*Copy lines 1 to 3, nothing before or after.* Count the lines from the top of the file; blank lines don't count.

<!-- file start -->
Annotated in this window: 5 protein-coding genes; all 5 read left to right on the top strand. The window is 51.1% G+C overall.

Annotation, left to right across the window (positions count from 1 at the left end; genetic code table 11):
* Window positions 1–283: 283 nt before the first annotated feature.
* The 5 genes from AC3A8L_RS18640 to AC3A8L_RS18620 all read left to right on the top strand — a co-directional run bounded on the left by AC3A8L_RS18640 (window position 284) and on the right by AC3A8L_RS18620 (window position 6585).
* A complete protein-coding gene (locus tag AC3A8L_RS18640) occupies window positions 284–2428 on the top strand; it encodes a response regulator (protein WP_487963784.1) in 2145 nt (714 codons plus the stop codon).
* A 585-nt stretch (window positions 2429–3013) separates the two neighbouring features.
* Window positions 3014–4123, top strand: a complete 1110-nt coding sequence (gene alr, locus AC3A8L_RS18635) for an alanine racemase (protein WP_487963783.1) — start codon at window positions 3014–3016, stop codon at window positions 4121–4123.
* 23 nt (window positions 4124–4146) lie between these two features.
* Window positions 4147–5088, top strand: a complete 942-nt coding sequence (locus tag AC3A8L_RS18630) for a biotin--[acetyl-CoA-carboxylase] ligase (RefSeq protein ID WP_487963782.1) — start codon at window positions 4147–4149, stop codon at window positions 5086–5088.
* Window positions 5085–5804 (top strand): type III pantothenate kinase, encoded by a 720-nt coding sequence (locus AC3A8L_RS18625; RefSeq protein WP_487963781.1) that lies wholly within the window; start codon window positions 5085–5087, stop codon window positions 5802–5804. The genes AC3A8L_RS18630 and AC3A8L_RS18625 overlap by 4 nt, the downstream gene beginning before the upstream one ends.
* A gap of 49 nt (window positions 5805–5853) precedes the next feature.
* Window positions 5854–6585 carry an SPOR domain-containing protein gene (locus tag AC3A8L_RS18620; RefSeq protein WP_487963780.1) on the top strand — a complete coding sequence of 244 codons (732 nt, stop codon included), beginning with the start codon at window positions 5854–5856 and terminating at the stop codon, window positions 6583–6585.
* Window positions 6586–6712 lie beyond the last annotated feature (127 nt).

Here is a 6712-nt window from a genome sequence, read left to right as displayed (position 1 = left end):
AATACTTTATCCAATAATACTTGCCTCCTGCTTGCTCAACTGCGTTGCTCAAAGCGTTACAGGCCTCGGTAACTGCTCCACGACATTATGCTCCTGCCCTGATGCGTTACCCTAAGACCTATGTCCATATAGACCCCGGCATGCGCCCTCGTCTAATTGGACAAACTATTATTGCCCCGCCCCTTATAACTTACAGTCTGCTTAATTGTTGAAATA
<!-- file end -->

Annotated in this window: 5 protein-coding genes; all 5 read left to right on the top strand. The window is 51.1% G+C overall.

Annotation, left to right across the window (positions count from 1 at the left end; genetic code table 11):
* Window positions 1–283: 283 nt before the first annotated feature.